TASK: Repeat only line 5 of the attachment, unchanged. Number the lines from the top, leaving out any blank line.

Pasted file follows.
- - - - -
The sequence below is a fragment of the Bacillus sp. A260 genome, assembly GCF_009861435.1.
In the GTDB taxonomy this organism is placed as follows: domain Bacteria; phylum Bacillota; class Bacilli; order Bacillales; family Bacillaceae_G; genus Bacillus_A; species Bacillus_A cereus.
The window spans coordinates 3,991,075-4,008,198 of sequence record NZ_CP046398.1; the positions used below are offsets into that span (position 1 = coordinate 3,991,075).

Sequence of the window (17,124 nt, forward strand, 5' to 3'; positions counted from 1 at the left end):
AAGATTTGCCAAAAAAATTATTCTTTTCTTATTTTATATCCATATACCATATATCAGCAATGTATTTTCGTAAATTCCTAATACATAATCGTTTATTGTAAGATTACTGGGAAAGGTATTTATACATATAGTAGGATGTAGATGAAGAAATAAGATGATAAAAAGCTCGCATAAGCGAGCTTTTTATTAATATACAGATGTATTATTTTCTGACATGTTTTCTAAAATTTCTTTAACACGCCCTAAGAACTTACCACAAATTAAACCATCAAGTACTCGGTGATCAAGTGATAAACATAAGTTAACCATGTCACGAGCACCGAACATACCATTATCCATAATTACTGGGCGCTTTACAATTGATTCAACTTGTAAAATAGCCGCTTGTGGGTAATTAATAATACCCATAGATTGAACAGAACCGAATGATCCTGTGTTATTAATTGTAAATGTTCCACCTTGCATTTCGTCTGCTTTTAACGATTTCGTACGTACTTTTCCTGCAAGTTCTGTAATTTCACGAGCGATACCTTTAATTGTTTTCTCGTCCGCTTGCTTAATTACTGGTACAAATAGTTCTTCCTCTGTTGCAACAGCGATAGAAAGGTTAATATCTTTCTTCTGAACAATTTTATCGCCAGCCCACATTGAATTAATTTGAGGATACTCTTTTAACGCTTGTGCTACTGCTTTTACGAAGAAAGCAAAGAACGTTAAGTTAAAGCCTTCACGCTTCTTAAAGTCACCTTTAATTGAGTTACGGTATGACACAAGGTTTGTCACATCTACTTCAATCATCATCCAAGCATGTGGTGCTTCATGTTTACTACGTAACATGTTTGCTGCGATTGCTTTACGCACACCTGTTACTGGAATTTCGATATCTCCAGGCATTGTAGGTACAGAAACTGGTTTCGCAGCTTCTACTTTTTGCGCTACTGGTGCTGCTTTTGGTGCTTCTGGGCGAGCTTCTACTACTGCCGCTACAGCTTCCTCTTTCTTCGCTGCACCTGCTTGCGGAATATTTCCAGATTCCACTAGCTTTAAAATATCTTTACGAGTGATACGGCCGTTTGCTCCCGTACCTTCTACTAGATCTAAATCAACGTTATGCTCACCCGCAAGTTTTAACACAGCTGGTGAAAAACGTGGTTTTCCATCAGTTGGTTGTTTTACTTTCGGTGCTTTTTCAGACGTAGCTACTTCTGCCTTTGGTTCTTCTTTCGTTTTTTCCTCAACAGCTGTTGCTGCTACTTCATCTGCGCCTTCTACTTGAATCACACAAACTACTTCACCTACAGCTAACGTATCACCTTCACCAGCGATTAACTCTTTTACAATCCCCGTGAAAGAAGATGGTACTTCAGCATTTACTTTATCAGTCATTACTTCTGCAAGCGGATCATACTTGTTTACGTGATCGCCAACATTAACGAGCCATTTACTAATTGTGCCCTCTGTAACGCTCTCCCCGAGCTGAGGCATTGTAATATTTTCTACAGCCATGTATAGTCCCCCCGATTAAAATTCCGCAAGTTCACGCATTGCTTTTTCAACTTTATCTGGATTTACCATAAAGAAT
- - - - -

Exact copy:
AAGATTTGCCAAAAAAATTATTCTTTTCTTATTTTATATCCATATACCATATATCAGCAATGTATTTTCGTAAATTCCTAATACATAATCGTTTATTGTAAGATTACTGGGAAAGGTATTTATACATATAGTAGGATGTAGATGAAGAAATAAGATGATAAAAAGCTCGCATAAGCGAGCTTTTTATTAATATACAGATGTATTATTTTCTGACATGTTTTCTAAAATTTCTTTAACACGCCCTAAGAACTTACCACAAATTAAACCATCAAGTACTCGGTGATCAAGTGATAAACATAAGTTAACCATGTCACGAGCACCGAACATACCATTATCCATAATTACTGGGCGCTTTACAATTGATTCAACTTGTAAAATAGCCGCTTGTGGGTAATTAATAATACCCATAGATTGAACAGAACCGAATGATCCTGTGTTATTAATTGTAAATGTTCCACCTTGCATTTCGTCTGCTTTTAACGATTTCGTACGTACTTTTCCTGCAAGTTCTGTAATTTCACGAGCGATACCTTTAATTGTTTTCTCGTCCGCTTGCTTAATTACTGGTACAAATAGTTCTTCCTCTGTTGCAACAGCGATAGAAAGGTTAATATCTTTCTTCTGAACAATTTTATCGCCAGCCCACATTGAATTAATTTGAGGATACTCTTTTAACGCTTGTGCTACTGCTTTTACGAAGAAAGCAAAGAACGTTAAGTTAAAGCCTTCACGCTTCTTAAAGTCACCTTTAATTGAGTTACGGTATGACACAAGGTTTGTCACATCTACTTCAATCATCATCCAAGCATGTGGTGCTTCATGTTTACTACGTAACATGTTTGCTGCGATTGCTTTACGCACACCTGTTACTGGAATTTCGATATCTCCAGGCATTGTAGGTACAGAAACTGGTTTCGCAGCTTCTACTTTTTGCGCTACTGGTGCTGCTTTTGGTGCTTCTGGGCGAGCTTCTACTACTGCCGCTACAGCTTCCTCTTTCTTCGCTGCACCTGCTTGCGGAATATTTCCAGATTCCACTAGCTTTAAAATATCTTTACGAGTGATACGGCCGTTTGCTCCCGTACCTTCTACTAGATCTAAATCAACGTTATGCTCACCCGCAAGTTTTAACACAGCTGGTGAAAAACGTGGTTTTCCATCAGTTGGTTGTTTTACTTTCGGTGCTTTTTCAGACGTAGCTACTTCTGCCTTTGGTTCTTCTTTCGTTTTTTCCTCAACAGCTGTTGCTGCTACTTCATCTGCGCCTTCTACTTGAATCACACAAACTACTTCACCTACAGCTAACGTATCACCTTCACCAGCGATTAACTCTTTTACAATCCCCGTGAAAGAAGATGGTACTTCAGCATTTACTTTATCAGTCATTACTTCTGCAAGCGGATCATACTTGTTTACGTGATCGCCAACATTAACGAGCCATTTACTAATTGTGCCCTCTGTAACGCTCTCCCCGAGCTGAGGCATTGTAATATTTTCTACAGCCATGTATAGTCCCCCCGATTAAAATTCCGCAAGTTCACGCATTGCTTTTTCAACTTTATCTGGATTTACCATAAAGAAT